Even if the U.S. were directing such attacks in exercise of the right of collective self-defense, these attacks would give Russia no right to act in response. Russia is committing aggression, and it acquires no right to act against a third country coming to the assistance of Ukraine in exercise of the right of collective self-defense.

These issues are not difficult, but they must be thought through carefully.

Harris and LaMothe would be well-advised to seek out opinions on questions of international law from international law authorities in other countries with relevant expertise relating to the use of force and self-defense. They should also be fully aware that international lawyers in the U.S. government often state positions on the use of force and self-defense that are not shared outside of the U.S., Israel, and a small number of countries.

These fine distinctions on whether the U.S. is providing Ukraine with targeting information have no significance in international law, and in any event probably carry little weight with the Russians who have no reason to believe such distinctions are being made in practice.

With respect to the transfer of aircraft, which is permissible under international law, the question is simply whether the Russians would escalate in response to such a move.

Such a transfer of aircraft would give them no right under international law to do so.

In managing Russian perceptions, it would certainly be helpful if U.S. officials could correctly articulate what is required and not required under the United Nations Charter and international law.

James Rowles*

*Doctor of Juridical Science in International Law, Harvard University.

The author is a former Lecturer on Law at Harvard Law School, and a former professor of international law at several American universities. He has published articles dealing with the use of force and self-defense under international law in a number of journals, including the American Journal of International Law.


See also,

Only force can stop Putin

“Ukraine War, April 5, 2022 (II): Force must be used to stop Putin,” The Trenchant Observer, April 5, 2022.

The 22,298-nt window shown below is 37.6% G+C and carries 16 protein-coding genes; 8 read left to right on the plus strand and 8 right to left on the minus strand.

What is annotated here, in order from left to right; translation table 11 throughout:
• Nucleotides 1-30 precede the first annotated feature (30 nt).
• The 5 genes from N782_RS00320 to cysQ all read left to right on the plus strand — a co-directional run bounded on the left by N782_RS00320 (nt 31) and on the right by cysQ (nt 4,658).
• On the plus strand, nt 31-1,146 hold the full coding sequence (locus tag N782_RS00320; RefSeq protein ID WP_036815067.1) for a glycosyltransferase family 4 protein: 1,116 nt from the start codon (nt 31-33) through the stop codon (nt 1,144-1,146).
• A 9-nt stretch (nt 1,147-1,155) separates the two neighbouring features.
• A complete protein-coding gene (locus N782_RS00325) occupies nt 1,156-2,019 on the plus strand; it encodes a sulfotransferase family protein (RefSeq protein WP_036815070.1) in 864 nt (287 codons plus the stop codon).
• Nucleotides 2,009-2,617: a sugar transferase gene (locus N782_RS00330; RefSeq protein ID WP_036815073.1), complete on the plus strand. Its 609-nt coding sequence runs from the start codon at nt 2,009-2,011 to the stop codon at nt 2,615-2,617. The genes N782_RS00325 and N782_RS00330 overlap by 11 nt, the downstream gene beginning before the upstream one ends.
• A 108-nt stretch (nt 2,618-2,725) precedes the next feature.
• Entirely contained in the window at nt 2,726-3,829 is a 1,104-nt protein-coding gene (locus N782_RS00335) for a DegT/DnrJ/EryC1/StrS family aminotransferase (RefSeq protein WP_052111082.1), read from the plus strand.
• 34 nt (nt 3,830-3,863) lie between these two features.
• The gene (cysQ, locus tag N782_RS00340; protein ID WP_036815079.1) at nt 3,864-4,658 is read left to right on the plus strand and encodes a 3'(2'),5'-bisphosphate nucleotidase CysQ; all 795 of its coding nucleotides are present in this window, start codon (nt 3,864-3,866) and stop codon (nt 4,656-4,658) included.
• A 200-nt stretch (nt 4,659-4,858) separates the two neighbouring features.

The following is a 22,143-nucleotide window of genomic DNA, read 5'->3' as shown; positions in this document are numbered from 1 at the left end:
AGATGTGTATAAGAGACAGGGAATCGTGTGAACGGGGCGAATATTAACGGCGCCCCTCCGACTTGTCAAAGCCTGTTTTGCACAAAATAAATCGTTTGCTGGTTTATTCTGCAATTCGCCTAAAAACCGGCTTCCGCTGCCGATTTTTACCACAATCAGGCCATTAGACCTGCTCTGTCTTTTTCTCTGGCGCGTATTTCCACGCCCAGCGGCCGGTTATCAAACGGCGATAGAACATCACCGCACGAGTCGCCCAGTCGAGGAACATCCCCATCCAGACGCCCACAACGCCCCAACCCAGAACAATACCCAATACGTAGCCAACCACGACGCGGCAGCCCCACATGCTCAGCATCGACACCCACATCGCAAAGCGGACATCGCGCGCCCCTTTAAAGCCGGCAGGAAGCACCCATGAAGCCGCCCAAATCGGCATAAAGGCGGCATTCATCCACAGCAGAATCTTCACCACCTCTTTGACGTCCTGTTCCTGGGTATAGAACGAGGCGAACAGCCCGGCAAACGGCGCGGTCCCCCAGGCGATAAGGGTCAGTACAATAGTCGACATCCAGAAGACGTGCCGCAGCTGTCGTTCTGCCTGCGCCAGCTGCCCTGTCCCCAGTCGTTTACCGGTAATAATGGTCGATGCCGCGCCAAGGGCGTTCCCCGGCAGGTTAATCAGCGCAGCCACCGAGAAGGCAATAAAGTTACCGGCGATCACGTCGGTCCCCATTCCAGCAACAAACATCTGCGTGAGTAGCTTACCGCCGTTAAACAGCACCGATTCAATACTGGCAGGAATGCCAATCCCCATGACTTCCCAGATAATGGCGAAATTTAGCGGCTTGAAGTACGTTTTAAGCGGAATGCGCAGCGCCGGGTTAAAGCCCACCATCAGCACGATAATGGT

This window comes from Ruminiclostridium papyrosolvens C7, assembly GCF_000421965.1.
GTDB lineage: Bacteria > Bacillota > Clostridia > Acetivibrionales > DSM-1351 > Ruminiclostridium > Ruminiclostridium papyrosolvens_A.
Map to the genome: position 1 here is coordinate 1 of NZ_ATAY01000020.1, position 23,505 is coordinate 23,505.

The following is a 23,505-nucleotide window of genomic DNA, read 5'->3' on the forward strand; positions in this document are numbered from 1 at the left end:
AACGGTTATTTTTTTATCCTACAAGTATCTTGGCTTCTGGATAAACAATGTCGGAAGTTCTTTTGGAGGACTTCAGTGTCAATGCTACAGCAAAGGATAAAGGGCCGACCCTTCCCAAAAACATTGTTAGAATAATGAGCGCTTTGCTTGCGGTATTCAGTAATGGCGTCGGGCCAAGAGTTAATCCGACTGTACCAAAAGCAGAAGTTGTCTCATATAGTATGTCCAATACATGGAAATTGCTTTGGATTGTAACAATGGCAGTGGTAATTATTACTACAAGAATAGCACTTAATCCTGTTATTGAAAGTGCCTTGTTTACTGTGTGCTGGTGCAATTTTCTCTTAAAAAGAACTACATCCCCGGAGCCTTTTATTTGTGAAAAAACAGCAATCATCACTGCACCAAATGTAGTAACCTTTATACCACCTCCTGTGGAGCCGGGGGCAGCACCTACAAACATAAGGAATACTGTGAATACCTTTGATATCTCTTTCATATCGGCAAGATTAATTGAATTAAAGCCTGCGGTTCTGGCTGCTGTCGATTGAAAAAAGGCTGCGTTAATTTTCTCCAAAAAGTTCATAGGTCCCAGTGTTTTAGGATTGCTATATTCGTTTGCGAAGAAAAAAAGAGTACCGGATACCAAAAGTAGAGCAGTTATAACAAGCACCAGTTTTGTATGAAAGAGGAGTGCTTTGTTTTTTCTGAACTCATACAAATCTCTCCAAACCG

About the Author

James Rowles
"The Trenchant Observer" is edited and published by James Rowles (aka "The Observer"), an author and international lawyer who has taught International Law, Human Rights, and Comparative Law at major U.S. universities, including Harvard, Brandeis, the University of Pittsburgh, and the University of Kansas. Dr. Rowles is a former staff attorney at the Inter-American Commission on Human Rights (IACHR) of the Organization of American States OAS), in Wasington, D.C., , where he was in charge of Brazil, Haiti, Mexico and the United States, and also worked on complaints from and reports on other countries including Argentina, Chile, Uruguay, El Salvador, Nicaragua, and Guatemala. As an international development expert, he has worked on Rule of Law, Human Rights, and Judicial Reform in a number of countries in Latin America, the Caribbean, Africa, the Middle East, South Asia, and the Russian Federation. In the private sector, Dr. Rowles has worked as an international attorney for a leading national law firm and major global companies, on joint ventures and other matters in a number of countries in Europe (including Russia and the Ukraine), throughout Latin America and the Caribbean, and in Australia, Indonesia, Vietnam, China and Japan. The Trenchant Observer blog provides an unfiltered international perspective for news and opinion on current events, in their historical context, drawing on a daily review of leading German, French, Spanish and English newspapers as well as the New York Times, the Wall Street Journal, the Washington Post, and other American newspapers, and on sources in other countries relevant to issues being analyzed. Dr. Rowles speaks fluent English, French, German, Portuguese and Spanish, and also knows other languages. He holds an S.J.D. or Doctor of Juridical Science in International Law from Harvard University, and a Doctor of Law (J.D.) and a Master of the Science of Law (J.S.M.=LL.M.), from Stanford University. As an undergraduate, he received a Bachelor of Arts degree, also from Stanford, where he graduated “With Great Distinction” (summa cum laude) and received the James Birdsall Weter Prize for the best Senior Honors Thesis in History. In addition to having taught as a Lecturer on Law at Harvard Law School, Dr. Rowles has been a Visiting Scholar at Harvard University's Center for International Affairs (CFIA). His fellowships include a Stanford Postdoctoral Fellowship in Law and Development, the Rómulo Gallegos Fellowship in International Human Rights awarded by the Inter-American Commission on Human Rights, and a Harvard MacArthur Fellowship in International Peace and Security. Beyond his articles in The Trenchant Observer, he is the author of two books and numerous scholarly articles on subjects of international and comparative law. Currently he is working on a manuscript drawing on some the best articles that have appeared in the blog.